For the first time in months, Gaza is secure. This may be a momentary peace as Israel prepares an attempt to retake parts of Gaza. Yet neither blunt force nor U.S. subterfuge will extinguish Palestinian aspirations for self-governance, free from outside interference.
The message was clear, though the vast majority of the Western elites will ignore it. Hamas is a force to be reckoned with, and respected, for no other reason that it won a legitimate election last year and speaks for a sizable portion of the Palestinian population. He continues:
The Bush administration never intended to honor the outcome of fair and transparent elections in the occupied territories. The embargo, designed to punish the electorate for its choice, was the first step toward crushing new democratic institutions. The second has been to find collaborators for the American agenda and to supply them with advisers, funds and weapons for their campaign of destabilization. The final step will be to truncate Gaza from any proposed Palestinian state and make it a de facto prison for all “undesirable” aspects of Palestinian nationalism. This will culminate in provocations designed to trigger a military response from Israel, which will “justify” a war on Gazans. This would be tragic for all concerned, and the international community, especially the Arab League, must not allow such an outcome.
What can be salvaged from the wreckage of the multiparty system? Those who have dissolved the government and joined with the occupiers are embraced by the Bush and Olmert administrations, which have released Palestinian tax revenue and taken other steps to shore up the Abbas government’s legitimacy and proclaim it the future of a Palestine shorn of troublesome Gaza.
Yet it remains that Hamas has a world in common with Fatah and other parties, and they all share the same goals — the end of occupation; the release of political prisoners; the right of return for all Palestinians; and freedom to be a nation equal among nations, secure in its own borders and at peace. For more than 60 years, Palestinians have resisted walls and checkpoints intended to divide them. Now they must resist the poisonous inducements to fight one another and resume a unified front against the occupation.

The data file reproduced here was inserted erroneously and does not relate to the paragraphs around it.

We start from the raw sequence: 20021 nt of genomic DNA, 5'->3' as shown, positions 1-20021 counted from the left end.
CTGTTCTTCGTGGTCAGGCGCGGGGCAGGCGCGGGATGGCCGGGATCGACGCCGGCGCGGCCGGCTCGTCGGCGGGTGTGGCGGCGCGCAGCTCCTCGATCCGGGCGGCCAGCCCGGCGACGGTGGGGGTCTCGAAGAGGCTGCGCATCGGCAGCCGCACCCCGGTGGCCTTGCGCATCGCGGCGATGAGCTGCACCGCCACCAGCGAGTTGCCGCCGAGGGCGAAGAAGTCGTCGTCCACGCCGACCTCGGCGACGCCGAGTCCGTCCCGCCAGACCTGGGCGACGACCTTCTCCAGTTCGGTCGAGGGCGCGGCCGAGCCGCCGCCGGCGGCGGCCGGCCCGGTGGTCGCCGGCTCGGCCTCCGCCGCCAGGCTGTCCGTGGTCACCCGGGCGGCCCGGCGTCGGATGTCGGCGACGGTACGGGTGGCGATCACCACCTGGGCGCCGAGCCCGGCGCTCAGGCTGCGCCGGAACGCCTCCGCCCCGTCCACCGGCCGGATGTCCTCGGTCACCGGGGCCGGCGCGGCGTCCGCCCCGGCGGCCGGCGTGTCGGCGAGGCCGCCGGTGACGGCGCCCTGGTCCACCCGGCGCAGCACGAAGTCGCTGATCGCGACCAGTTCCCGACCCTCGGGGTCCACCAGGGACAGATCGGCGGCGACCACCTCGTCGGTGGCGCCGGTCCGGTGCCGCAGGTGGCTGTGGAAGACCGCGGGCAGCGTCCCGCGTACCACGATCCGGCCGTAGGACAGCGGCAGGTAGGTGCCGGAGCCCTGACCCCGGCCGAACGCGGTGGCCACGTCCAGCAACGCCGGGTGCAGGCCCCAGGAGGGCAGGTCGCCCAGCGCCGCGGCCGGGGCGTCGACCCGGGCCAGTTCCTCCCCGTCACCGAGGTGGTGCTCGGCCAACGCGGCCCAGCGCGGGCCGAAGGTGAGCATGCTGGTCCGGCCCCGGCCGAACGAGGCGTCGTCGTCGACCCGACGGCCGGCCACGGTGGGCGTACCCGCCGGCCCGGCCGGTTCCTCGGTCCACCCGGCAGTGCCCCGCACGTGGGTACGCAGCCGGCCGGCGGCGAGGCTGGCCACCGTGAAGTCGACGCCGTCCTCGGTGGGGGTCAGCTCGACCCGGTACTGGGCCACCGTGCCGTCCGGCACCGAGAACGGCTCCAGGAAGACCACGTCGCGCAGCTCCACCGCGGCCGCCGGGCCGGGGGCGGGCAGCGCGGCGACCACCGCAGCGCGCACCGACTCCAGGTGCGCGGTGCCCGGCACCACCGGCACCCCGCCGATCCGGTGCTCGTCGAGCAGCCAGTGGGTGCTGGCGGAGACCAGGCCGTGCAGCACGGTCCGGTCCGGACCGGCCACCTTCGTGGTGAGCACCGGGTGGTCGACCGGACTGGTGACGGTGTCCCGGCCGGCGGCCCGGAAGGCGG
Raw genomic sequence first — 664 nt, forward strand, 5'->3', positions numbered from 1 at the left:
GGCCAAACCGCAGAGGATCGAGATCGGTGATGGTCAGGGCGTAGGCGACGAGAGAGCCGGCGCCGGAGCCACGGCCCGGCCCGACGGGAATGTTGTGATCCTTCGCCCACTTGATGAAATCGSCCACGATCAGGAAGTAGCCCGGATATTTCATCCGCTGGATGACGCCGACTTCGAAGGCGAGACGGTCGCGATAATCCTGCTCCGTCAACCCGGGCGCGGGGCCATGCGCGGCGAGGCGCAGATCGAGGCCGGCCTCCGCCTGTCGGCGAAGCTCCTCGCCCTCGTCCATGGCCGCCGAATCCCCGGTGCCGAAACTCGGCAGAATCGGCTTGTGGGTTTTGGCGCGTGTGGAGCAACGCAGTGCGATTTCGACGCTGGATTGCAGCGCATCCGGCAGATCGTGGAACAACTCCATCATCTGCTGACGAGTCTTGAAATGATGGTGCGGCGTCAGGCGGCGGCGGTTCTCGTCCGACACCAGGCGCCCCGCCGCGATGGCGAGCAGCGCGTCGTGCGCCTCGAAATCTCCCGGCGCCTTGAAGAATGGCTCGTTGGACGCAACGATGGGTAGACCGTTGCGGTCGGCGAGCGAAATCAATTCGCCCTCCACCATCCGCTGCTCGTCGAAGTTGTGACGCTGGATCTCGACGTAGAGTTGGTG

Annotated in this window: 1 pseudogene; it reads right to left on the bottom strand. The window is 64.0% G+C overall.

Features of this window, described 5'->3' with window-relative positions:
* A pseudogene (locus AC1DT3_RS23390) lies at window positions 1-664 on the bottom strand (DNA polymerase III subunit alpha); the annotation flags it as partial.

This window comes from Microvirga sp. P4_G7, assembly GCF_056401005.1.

We urge the Bush administration not to repeat the mistakes that have become hallmarks of its actions in the Middle East. Allow the Palestinian people to chart their own course, free from the influence of those who seek little more than to perpetuate the status quo. The alternative is unacceptable.
Are Washington, London and Canberra listening? Of course not. They’ll continue to live under the delusion that Mahmoud Abbas can be propped up indefinitely. The reality of Hamas will be ignored. The will of the Palestinians will, as ever, be cast aside. But, the rules of the game are changing and Washington’s influence is declining. Likewise Israel’s. The fight to end the occupation will continue, long after Fatah and Hamas have patched up their differences. And resistance to the occupation should be both expected, and encouraged.